February 12, 2024
Mizzou Engineering’s Shane McKelvey and his team earned a first-place award at MIT’s Reality Hack in January for their development of a novel treatment that uses virtual reality to help young patients undergo electro-stimulation therapy.
McKelvey, a junior computer science major, and fellow project participants from across the country won for Creative Inputs/Outputs in the Hardware category.
“The biggest prize was the friends we made along the way,” McKelvey said. “The stand-out thing for me has to be the other people who were there and the connections we made. Who you know is as important as what you know, and Mizzou helps us do both. Classes and research can teach you the what, and these types of opportunities to travel and network helps you meet people.”
McKelvey was one of four current students and two Mizzou Engineering alumni who participated in MIT Reality Hack, which has become one of the largest extended reality (XR) hackathons in the country since it began seven years ago. Fang Wang, associate teaching professor in information technology, provides mentorship for participants, all of whom participate in undergraduate research in Wang’s VR lab. That experience prepared them for success at the hackathon.
Wang also advises the MU Virtual Reality Organization (MUVR), a student organization focused on XR. All six participants are either serving or have served as officers.
While the projects gave them the ability to work with industry-level technology on real-world projects, attendees agreed meeting others was the highlight of the event.
“The main take-away for me was that there are so many like-minded people you can meet who come from different places and different backgrounds with different experiences,” said Livia Fiebelkorn, a junior information technology (IT) major. “It was really a great experience to talk to people and hear different perspectives.”
In addition to meeting students from schools around the nation—including some from the Intercollegiate XR association—the event also brings in professionals in the XR community, including leaders in the field, said Erika Zhou, who graduated with a degree in computer science and minor in IT in December,
“The hacking and projects were cool, but community is a huge part of Reality Hack,” she said. “It was a great networking opportunity.”
Mike Sturm, a junior studying IT, volunteered at the event, helping organizers move equipment and directing other participants. The experience gave him the opportunity to see a variety of different projects.
“I saw how the skills and things we learn in school have real-world applications,” he said. “You may be told to make a program for class, and you think it’s a one-off, but now you’re able to connect it to actual projects. It’s a total summation of what you’ve learned.”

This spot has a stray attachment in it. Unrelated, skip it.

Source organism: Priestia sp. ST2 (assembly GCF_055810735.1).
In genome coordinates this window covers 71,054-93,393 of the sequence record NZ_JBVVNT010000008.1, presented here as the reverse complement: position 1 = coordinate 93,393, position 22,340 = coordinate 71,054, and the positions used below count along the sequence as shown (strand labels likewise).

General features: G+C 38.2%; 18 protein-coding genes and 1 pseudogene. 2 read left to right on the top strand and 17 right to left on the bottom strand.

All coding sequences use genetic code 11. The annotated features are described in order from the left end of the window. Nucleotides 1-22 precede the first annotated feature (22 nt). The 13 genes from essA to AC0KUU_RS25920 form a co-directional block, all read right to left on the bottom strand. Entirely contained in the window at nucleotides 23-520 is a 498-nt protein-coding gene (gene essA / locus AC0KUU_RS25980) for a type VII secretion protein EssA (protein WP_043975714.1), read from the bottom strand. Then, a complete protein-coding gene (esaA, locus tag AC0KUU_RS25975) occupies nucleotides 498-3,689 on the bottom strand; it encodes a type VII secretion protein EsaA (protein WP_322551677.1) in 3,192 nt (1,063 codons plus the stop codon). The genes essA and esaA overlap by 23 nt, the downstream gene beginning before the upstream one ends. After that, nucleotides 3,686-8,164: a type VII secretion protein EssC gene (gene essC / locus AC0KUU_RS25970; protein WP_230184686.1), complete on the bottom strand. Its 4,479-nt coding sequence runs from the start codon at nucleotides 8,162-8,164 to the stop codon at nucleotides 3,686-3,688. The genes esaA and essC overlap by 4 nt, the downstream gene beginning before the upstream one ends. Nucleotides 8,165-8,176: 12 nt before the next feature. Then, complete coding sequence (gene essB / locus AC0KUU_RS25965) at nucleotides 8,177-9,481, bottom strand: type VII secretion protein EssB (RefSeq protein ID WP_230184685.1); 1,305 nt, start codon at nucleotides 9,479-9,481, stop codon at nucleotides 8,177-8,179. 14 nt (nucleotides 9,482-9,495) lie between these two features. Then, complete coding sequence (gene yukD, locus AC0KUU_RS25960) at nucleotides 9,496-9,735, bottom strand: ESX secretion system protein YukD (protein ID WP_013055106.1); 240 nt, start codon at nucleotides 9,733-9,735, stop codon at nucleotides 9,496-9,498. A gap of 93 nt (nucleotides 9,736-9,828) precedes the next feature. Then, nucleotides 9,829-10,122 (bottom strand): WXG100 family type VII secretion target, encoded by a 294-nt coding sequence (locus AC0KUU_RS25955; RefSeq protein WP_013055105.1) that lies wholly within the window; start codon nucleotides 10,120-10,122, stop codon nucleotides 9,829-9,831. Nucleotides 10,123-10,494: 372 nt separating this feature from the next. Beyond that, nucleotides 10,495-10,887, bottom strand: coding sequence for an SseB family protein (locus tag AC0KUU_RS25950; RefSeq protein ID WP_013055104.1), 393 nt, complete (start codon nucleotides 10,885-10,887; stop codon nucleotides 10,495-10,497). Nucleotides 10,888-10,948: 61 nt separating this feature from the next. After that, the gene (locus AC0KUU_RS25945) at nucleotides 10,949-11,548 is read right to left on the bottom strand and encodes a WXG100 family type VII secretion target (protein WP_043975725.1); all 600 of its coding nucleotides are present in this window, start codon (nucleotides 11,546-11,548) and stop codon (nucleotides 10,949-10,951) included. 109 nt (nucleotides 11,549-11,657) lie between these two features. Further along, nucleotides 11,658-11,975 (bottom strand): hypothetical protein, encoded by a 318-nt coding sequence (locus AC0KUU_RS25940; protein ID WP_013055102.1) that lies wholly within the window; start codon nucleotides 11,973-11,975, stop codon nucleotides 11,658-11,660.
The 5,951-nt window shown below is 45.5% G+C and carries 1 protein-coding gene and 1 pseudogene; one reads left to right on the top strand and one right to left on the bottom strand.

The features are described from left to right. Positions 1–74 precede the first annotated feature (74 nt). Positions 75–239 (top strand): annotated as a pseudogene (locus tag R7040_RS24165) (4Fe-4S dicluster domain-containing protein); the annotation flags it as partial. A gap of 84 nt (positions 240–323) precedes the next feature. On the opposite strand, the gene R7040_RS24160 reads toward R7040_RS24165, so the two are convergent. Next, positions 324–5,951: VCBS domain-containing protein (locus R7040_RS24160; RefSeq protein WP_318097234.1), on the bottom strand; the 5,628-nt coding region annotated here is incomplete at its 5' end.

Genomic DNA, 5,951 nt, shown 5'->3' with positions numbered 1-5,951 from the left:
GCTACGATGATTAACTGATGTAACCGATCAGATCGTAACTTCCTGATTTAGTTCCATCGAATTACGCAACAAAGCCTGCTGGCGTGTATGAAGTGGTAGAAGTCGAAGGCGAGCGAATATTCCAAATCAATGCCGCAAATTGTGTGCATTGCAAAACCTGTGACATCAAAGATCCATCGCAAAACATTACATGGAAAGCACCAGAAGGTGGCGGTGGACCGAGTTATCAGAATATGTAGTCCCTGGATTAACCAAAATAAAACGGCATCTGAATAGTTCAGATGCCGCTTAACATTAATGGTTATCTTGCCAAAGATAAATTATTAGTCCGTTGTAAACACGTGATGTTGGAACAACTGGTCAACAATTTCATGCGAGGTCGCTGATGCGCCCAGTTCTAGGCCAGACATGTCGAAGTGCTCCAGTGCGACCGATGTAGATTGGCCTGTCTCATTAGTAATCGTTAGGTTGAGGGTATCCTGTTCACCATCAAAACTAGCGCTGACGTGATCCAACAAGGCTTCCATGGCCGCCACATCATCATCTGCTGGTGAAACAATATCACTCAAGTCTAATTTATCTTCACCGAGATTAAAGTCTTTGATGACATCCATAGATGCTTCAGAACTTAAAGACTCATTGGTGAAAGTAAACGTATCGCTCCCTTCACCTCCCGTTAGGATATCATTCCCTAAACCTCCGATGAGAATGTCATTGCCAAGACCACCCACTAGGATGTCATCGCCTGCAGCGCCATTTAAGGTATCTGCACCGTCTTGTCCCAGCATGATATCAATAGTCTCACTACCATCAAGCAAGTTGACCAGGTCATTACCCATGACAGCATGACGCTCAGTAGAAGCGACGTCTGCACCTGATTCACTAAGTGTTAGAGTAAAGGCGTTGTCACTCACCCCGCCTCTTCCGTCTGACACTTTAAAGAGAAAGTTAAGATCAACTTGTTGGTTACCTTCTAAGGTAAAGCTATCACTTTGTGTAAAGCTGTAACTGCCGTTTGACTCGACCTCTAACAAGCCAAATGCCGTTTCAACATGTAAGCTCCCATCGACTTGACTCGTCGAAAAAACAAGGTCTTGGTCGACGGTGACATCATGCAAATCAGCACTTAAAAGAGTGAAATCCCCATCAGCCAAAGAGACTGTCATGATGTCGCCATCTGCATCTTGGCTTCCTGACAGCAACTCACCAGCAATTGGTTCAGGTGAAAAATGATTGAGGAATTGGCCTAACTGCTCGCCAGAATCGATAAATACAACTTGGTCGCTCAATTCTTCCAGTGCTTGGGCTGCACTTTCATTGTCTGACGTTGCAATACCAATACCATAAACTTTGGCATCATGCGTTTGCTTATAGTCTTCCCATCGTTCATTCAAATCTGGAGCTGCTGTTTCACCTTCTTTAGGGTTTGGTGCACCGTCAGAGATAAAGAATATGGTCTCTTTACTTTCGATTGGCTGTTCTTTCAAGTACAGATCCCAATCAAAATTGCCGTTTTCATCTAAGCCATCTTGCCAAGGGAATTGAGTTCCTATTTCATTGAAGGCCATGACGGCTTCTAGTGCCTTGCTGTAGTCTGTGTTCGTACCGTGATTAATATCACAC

McKelvey’s team created FlexVR Wellness, an entire ecosystem that allows therapists to use an augmented reality (AR) glasses to interact with a patient remotely while the patient is fully immersed in a VR environment. The team used the Unity game engine, the Normcore multiplayer framework and Snapdragon Spaces to interface the various devices. Ultimately, the system would allow therapists to deliver interactive distance-based treatment.
“The therapist would be able to place things in the VR customized space, making it more calming for a patient in real time,” he said. “With the AR glasses, a therapist would see the patient’s VR setting like it’s on a table top and be able to pick up and move objects like game pieces.”
The goal is to deliver electro-stimulation therapy—which can be uncomfortable—to children in a relaxed setting. Ultimately, McKelvey hopes the system can gamify treatment, allowing patients to “play” while treatment is administered.
Zhou and her team developed the WEDGE, a multi-faceted XR controller that includes two buttons and LEDs, which allow those outside of the VR setting to receive information about what’s happening within the simulation.
“One of the cool things about it is that a person using it can use the buttons to interact with the VR experience, and those outside of VR can see the LEDs blinking, which provides another way of interaction,” Zhou said. “One example is an educational setting. A person facilitating it can use the LEDs to know how the person is doing within the VR setting. A facilitator can use regular VR hand controllers to change the VR experience with that LED feedback.”
Albert Zhou, a senior in IT, and his team created EmpoweredAR, which leverages the ability of XREAL eyewear to generate meshes of the physical environment that, when combined with distance tracking, provides wearers with an auditory map. The idea is to give those with vision impairments a better sense of their environments beyond traditional canes.
Mizzou Engineering alumnus Weiyu Feng also participated in a project, Collage MR. The mixed reality app lets users click on an object to generate a related experience. The idea is to allow photos, videos and 3D scenes to connect so users can essentially “visit” their memories.
McKelvey thanked the Organization Resource Group (ORG) at Mizzou for helping fund the trip.
“Meeting people has been really valuable to me,” he said. “We’re making connections, and I’m seeing now why Mizzou provides these opportunities—I see what it does for everyone involved. It’s cool to see what I can do for the University when they invest in me.”
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